Adam, there's two things here:

1) When you're using an object in Ruby, the *only* way to interact
with it is to send messages to it.  This is uniform across the
language and a damned good idea if you ask me.  Mixing methods with
accessing fields is a bad idea in my book.

2) Ruby provides the Java private method access level with protected,
as mentioned earlier in the thread.  Yes, it requires you explicitly
declare member variables as protected, but if you're dead set on
giving objects access to all the instance variables, you can
definitley do that.

On 2/13/06, Adam P. Jenkins <thorin / theshire.com> wrote:
> Phrogz wrote:
>
> > 1) Any time you use #instance_eval, you should say to yourself "Damn,
> > this is a very sharp knife. I'd better be sure not to cut myself!"
> > Especially if you're messing wih the internals of a class you don't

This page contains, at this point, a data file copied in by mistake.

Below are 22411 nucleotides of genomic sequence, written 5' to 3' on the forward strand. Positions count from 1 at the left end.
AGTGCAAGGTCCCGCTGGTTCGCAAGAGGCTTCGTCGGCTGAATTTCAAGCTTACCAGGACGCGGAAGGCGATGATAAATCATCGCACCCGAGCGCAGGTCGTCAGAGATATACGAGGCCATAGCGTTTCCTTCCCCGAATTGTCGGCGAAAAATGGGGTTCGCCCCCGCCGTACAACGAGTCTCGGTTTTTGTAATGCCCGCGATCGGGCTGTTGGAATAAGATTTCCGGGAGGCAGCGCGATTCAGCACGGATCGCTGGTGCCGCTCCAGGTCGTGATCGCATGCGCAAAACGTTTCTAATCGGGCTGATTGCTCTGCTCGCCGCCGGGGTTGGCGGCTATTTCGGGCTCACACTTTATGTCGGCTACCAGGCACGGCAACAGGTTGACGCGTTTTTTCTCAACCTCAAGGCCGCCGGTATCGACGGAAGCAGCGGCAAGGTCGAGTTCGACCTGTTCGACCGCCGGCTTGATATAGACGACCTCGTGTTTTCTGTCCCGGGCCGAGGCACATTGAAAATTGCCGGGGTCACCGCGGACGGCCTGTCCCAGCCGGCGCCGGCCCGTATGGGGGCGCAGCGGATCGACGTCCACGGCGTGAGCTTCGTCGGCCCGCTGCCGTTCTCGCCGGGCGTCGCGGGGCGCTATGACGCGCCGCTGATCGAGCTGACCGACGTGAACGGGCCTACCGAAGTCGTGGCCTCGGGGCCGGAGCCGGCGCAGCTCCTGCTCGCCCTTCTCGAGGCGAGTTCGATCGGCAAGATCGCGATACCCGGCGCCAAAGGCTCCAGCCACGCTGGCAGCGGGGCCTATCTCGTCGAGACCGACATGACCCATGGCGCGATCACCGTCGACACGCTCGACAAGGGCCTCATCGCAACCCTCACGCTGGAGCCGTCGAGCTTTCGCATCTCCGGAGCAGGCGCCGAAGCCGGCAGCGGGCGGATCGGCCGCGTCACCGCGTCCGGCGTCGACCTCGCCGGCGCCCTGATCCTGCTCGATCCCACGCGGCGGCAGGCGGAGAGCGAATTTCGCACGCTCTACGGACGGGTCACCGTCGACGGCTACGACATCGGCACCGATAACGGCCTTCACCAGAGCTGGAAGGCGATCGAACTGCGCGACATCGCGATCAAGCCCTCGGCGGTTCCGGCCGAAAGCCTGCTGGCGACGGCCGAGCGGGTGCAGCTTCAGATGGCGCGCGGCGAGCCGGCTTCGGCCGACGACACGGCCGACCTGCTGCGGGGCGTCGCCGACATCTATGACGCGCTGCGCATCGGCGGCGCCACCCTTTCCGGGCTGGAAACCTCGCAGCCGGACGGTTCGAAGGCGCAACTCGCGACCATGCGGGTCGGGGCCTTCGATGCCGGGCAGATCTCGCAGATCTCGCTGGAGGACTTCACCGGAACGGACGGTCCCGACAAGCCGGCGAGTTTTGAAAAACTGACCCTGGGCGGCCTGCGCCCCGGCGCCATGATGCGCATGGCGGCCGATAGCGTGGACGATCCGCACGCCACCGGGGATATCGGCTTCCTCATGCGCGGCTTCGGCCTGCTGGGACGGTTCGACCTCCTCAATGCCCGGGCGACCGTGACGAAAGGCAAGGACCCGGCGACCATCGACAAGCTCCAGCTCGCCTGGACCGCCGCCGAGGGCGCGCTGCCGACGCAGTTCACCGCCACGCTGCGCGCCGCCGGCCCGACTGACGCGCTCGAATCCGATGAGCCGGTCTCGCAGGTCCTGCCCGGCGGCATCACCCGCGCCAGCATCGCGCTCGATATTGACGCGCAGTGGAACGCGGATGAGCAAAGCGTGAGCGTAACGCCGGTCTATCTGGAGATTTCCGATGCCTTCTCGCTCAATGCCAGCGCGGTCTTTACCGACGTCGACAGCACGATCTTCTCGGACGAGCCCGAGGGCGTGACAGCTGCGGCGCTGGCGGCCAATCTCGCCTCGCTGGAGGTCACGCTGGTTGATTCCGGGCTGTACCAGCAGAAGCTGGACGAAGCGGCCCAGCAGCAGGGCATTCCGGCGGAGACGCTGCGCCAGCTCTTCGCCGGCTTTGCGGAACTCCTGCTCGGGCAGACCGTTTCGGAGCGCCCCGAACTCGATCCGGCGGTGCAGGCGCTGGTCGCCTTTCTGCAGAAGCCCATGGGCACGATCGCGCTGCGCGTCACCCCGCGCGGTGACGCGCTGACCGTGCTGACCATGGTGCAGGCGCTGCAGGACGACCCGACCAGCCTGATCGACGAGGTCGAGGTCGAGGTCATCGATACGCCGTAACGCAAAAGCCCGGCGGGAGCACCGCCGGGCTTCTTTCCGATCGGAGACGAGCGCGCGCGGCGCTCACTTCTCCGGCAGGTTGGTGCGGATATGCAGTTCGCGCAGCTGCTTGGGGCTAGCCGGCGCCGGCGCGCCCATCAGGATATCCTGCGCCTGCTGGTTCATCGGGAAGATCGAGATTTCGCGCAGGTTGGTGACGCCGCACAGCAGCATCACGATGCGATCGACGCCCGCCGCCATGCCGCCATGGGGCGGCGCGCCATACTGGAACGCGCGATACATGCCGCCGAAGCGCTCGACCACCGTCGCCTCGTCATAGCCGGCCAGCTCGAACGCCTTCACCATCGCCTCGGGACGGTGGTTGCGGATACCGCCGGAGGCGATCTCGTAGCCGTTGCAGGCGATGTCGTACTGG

> > know fully how it works.
>
> The other main thing to be concerned about when accessing private
> methods is that their behavior, or even existence, may change in the
> next version of the class.  Furthermore, except for debugging purposes,
> I'd say that if you find yourself needing to access private class
> methods from outside the class, it's because the class in question needs
> a redesign, or has a bug.
>
> That said, I do think that Ruby's decision to make private mean "only
> accessible to oneself" as opposed to "only accessible to class members"
> is debatable.  In fact I don't see the point of it from a practical
> point of view.  It seems to me that the main reasons for making methods
> private is advertise that a) they're implementation details that may
> change without notice in new versions of the class, and b) they may
> require inside knowledge of the class's workings to use correctly.  Both
> of these reasons would be just as well served by allowing other
> instances of the same class to access private members, so I don't see
> the point of the extra restriction.  Anyone?
>
> Adam
>
>


--
-Dan Nugent